The article “Parental Involvement in Stepfamilies: Biology, Relationship Type, Residence, and Gender” by Ece Arat, Anne-Rigt Poortman, and Tanja van der Lippe, explores the determinants of parental involvement in various types of stepfamilies. The study is set against a backdrop of increasing divorce and repartnering rates, leading to a diverse array of family structures and a need to understand the dynamics of parental involvement across these structures. Utilizing data from the New Families in the Netherlands (NFN) survey, the research aims to fill gaps in existing literature by examining not just traditional married stepfamilies with resident children but also more recent forms such as living-apart-together (LAT) stepfamilies and those with joint physical custody.

Key findings include:

  1. Biological Parent vs. Stepparent Involvement: The study confirms a “stepgap” in parental involvement, where biological parents are more involved in their children’s lives than stepparents. This gap is smaller in married stepfamilies, followed by cohabiting stepfamilies and LAT stepfamilies, suggesting that marital status and co-residence patterns significantly influence the extent of parental involvement.
  2. Impact of Child Residence: Children residing full-time with a parent or stepparent experience higher levels of parental involvement compared to those in part-time residence or living mainly with the other parent. The presence of full-time resident children is associated with the highest parental involvement, indicating that the child’s residence plays a crucial role in shaping parental engagement.
  3. Gender Differences in Parental Involvement: The research initially hypothesized a larger stepgap for mothers compared to fathers, suggesting gendered expectations around parenting roles could influence the dynamics of parental involvement in stepfamilies. However, the findings revealed no significant gender difference in the stepgap once the child’s residence was considered. This suggests that the observed differences in previous studies might stem from other factors, such as the child’s age or the specific parenting tasks involved.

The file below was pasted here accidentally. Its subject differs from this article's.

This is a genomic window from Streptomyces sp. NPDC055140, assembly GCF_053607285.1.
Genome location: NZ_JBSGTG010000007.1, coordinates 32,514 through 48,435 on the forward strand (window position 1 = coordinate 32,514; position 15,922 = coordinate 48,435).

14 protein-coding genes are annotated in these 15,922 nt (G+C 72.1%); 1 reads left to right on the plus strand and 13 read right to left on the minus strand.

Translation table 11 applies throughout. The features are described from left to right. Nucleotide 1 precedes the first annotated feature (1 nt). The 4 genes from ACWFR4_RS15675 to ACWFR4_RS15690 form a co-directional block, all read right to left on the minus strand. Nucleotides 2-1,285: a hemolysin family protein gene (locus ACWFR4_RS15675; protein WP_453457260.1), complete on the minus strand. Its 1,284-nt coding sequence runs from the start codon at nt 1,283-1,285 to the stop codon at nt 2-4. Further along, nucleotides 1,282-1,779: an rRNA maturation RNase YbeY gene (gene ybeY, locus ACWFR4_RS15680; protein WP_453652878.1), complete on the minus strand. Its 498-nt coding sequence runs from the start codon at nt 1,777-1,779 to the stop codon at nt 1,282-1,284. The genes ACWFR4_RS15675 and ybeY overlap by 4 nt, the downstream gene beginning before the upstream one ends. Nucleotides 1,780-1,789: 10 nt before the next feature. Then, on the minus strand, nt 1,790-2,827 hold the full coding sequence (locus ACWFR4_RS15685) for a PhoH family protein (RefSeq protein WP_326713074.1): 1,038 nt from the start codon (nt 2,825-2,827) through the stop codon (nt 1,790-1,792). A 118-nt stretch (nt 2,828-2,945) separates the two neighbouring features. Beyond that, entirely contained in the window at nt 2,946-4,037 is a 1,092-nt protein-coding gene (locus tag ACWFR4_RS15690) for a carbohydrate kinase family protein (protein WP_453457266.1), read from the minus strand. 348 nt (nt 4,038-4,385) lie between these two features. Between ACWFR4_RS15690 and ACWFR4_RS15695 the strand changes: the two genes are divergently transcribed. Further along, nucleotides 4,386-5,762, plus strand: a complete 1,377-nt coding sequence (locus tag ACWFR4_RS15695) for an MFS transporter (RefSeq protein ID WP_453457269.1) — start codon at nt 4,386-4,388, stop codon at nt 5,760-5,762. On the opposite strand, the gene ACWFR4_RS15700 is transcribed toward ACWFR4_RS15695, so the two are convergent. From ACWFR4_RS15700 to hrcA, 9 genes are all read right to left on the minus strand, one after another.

4. Role of Relationship Type and Child’s Residence: The study further examines how the type of stepparent relationship (married, cohabiting, LAT) and the child’s residence (full-time, part-time, nonresident) interact to affect parental involvement. It was found that the stepgap varies according to these factors, with biological parents in resident arrangements showing higher involvement than their stepparent counterparts, highlighting the complex interplay between family structure and parental engagement.

The article underscores the significance of biological relatedness, type of relationship, and the child’s residence as key determinants of parental involvement in stepfamilies. It also nuances the understanding of gender roles in parenting within these family structures. The findings have implications for policymakers and practitioners working with blended families, emphasizing the need to consider the diverse configurations of stepfamilies and their impact on child outcomes. Future research is encouraged to explore longitudinal effects and include qualitative aspects of parent-child relationships to build a more comprehensive understanding of stepfamily dynamics.

Arat, E., Poortman, A., & van der Lippe, T. (2022). Parental involvement in stepfamilies: Biology, relationship type, residence, and gender. Journal of Marriage and Family, 84(3), 773-790. doi: